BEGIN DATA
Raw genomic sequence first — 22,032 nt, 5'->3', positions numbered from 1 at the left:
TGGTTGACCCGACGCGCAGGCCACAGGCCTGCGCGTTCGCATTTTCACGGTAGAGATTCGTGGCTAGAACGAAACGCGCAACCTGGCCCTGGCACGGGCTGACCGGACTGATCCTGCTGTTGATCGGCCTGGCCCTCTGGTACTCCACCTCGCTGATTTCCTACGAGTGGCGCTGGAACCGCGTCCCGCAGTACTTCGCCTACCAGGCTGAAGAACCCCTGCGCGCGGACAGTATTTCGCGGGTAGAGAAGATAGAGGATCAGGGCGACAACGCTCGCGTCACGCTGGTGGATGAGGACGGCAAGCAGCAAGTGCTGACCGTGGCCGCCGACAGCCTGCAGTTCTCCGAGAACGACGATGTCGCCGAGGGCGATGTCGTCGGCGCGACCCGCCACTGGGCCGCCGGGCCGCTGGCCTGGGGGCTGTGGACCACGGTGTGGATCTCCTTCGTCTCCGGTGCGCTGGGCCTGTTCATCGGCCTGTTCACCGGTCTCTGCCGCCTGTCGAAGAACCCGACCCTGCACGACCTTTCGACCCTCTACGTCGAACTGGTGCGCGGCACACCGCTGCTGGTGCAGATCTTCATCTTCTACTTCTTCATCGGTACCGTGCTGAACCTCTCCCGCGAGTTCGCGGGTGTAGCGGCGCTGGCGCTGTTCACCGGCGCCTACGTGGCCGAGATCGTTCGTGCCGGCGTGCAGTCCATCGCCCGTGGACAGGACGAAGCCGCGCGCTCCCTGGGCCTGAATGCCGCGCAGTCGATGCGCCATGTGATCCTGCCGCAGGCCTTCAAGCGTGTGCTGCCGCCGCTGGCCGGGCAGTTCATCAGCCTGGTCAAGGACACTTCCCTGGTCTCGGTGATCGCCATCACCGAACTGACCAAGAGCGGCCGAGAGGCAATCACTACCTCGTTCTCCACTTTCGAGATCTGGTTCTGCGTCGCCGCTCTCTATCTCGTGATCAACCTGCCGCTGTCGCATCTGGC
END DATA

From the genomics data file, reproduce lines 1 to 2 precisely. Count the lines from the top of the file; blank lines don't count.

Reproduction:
Raw genomic sequence first — 22,032 nt, 5'->3', positions numbered from 1 at the left:
TGGTTGACCCGACGCGCAGGCCACAGGCCTGCGCGTTCGCATTTTCACGGTAGAGATTCGTGGCTAGAACGAAACGCGCAACCTGGCCCTGGCACGGGCTGACCGGACTGATCCTGCTGTTGATCGGCCTGGCCCTCTGGTACTCCACCTCGCTGATTTCCTACGAGTGGCGCTGGAACCGCGTCCCGCAGTACTTCGCCTACCAGGCTGAAGAACCCCTGCGCGCGGACAGTATTTCGCGGGTAGAGAAGATAGAGGATCAGGGCGACAACGCTCGCGTCACGCTGGTGGATGAGGACGGCAAGCAGCAAGTGCTGACCGTGGCCGCCGACAGCCTGCAGTTCTCCGAGAACGACGATGTCGCCGAGGGCGATGTCGTCGGCGCGACCCGCCACTGGGCCGCCGGGCCGCTGGCCTGGGGGCTGTGGACCACGGTGTGGATCTCCTTCGTCTCCGGTGCGCTGGGCCTGTTCATCGGCCTGTTCACCGGTCTCTGCCGCCTGTCGAAGAACCCGACCCTGCACGACCTTTCGACCCTCTACGTCGAACTGGTGCGCGGCACACCGCTGCTGGTGCAGATCTTCATCTTCTACTTCTTCATCGGTACCGTGCTGAACCTCTCCCGCGAGTTCGCGGGTGTAGCGGCGCTGGCGCTGTTCACCGGCGCCTACGTGGCCGAGATCGTTCGTGCCGGCGTGCAGTCCATCGCCCGTGGACAGGACGAAGCCGCGCGCTCCCTGGGCCTGAATGCCGCGCAGTCGATGCGCCATGTGATCCTGCCGCAGGCCTTCAAGCGTGTGCTGCCGCCGCTGGCCGGGCAGTTCATCAGCCTGGTCAAGGACACTTCCCTGGTCTCGGTGATCGCCATCACCGAACTGACCAAGAGCGGCCGAGAGGCAATCACTACCTCGTTCTCCACTTTCGAGATCTGGTTCTGCGTCGCCGCTCTCTATCTCGTGATCAACCTGCCGCTGTCGCATCTGGC